There’s something about people in airports; you basically have two types: the “Strollers” and the “Goers”.
The Strollers act like they are NOT in an airport, but in some sort of self-contained, security-screened park with overpriced items that are hocked to the rich-and-bored or traveling-unprepared. They appear to have no sense of
spacial awareness, often choosing to stand in the middle of the isle and talk or walk down the center of the walkways, dragging their rolling luggage to the side so the
entire path is blocked to would-be passers-by, and … they stroll.
The Goers are exactly the opposite. They are destination-focused. They get off the plane or through security and they are off. The walk fast. They understand the environment of the airport, so they pull or carry baggage in a way that does not interfere with other travelers. They often get off the easy path and hustle by the crowds on a route they have detected with some keen sense of airport savvy. They go.
Life for Goers isn’t that simple. They must negotiate the mobs, lines, and tide pools of Strollers that seem to block the way when you need to get someplace the quickest. You can spot Goers several gates away: they weave and bob like a prize fighter-turned-Indy car-racer, and, in my case, throw out priceless lines like “Don’t worry, we’ll just go around you” as they pass the Strollers who hold their group meetings in the middle of the concourse, forming a roadblock of moronic ingenuity.
If you can’t tell, I’m a Goer. When I get to the airport, I don’t want to doddle – I’ve spent way-to-significant-a-portion of my life moving through these b
astions of no-man’s-land.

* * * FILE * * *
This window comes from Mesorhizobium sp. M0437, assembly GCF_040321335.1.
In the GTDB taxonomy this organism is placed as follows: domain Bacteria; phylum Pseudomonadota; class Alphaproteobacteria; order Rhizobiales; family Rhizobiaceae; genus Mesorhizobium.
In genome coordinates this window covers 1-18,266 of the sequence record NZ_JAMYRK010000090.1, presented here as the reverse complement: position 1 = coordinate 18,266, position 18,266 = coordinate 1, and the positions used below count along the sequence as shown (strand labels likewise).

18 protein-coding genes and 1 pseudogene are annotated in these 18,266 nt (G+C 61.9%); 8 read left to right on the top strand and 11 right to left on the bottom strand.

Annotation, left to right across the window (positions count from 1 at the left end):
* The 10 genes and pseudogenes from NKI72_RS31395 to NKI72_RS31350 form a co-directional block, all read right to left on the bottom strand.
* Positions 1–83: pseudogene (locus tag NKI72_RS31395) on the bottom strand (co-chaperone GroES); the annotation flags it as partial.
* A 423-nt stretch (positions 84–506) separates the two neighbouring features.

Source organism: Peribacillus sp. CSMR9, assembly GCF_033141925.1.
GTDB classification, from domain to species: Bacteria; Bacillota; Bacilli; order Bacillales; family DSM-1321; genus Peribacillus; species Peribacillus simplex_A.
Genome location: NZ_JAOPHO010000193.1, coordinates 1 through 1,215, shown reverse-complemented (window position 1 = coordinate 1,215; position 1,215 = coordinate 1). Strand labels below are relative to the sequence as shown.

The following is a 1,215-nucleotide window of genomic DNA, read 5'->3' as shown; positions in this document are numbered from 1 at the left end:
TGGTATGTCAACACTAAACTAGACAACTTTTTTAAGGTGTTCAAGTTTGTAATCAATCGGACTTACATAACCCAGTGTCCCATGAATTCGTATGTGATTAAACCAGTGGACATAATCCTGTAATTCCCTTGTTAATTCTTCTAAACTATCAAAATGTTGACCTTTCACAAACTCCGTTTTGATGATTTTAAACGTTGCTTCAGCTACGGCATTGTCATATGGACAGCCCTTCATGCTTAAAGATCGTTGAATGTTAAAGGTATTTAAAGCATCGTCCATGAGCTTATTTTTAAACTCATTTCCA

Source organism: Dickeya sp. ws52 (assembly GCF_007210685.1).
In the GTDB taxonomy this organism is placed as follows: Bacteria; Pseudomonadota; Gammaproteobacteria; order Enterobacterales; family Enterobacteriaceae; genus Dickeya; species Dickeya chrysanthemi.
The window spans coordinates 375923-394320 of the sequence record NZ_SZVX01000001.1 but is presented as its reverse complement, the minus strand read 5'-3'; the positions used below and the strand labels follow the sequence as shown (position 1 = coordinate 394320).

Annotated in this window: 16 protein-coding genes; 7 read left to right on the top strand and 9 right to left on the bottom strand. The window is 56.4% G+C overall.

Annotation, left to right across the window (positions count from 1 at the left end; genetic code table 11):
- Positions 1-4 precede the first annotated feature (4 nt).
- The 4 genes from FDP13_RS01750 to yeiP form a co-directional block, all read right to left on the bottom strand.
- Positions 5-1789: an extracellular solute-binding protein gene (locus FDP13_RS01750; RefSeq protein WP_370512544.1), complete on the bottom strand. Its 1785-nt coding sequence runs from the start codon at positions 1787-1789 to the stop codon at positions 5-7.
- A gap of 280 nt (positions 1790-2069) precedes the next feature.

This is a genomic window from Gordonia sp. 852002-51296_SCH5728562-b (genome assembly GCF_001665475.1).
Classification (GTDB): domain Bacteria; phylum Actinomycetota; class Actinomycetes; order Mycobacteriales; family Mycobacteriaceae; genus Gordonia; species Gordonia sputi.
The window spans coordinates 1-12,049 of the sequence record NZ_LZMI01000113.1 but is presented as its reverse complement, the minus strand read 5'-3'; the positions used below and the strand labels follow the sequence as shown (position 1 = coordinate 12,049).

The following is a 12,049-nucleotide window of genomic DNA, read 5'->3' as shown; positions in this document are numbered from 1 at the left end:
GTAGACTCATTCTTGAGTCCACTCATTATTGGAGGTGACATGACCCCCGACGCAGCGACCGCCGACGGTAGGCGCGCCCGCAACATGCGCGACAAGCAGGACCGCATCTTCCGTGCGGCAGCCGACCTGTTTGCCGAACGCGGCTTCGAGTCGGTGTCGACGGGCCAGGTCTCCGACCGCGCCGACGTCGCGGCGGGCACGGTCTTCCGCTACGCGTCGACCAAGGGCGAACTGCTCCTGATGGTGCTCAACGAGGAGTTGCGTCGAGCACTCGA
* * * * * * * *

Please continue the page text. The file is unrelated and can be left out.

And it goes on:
So the other night, when I landed at home, I turned the motor on and set out from the B concourse to head for the C concourse , the parking lot, the car, the commuter traffic and ultimately my waiting family.
Between the concourses they have those moving walkways, but they are often too narrow and it’s a pain to pass people, so I like to walk beside them at a brisk pace and go faster than the people being carried along their moving belts. I get a good elevated heart rate, make better time, and I get a kick out of beating them down the walkway.
So as I rounded the corner, just in front of me is this athletic young lady, who is also a Goer, and heads for the moving walkway; only I notice once she gets on board, she keeps walking fast. So I high-tail it and stride out to catch-up with her, and she is increasing her speed, and so I am trying to go as fast as I can without running; my strides look like I am doing the splits, and its all I can do to stay even with her when we come to the end of the first walk way.
She exits, I step on the gas as she steps onto the next moving walkway, and she turns to me and says, “You tryin’ to race me, Mister?” Such a direct challenge caught me off guard, and I stammered something back about, “Just trying to get home; besides, it’s the only time I get a workout.”
She replied, over her shoulder, as she sped ahead, “Too bad. You gotta get your game on.” I practically tripped on the proverbial glove she threw at my feet.
And you know what, she’s right. And it made my day. The competitive spirit was there, and she knew it. I WAS trying to race her, and she welcomed it, in my suit and ECCOs and her jeans and sparkly slippers, both towing our rollers, and both being Goers, having a sense of purpose, if nothing else, in the way we move down the concourse.
There’s a competitive element in work that many people try to ignore. If you want to take it up a notch, you can’t ignore it. And ultimately, if you are running a business, you definitely can’t ignore it. Even if you have the only product of your kind, sooner or later, somebody will move into your space, and then your customers will be deciding whether or not to go with your company. If you can’t compete, you won’t even get the opportunity for long, because the market will just kick you out.
Even if you just “hold a job”, you need to be competitive as if you were your own business – the brand that is you. Sure, you want to do good, and sure, in some professions you are so altruistic about doing what you love… but if you don’t get your game on, you wont go anywhere. If you can’t compete, you can’t keep a job. Period.
Getting your game on can look like a lot of different things, but I’d leave you with this thought:
What’s your game? How do you take it to the next level?
Good. Get it on.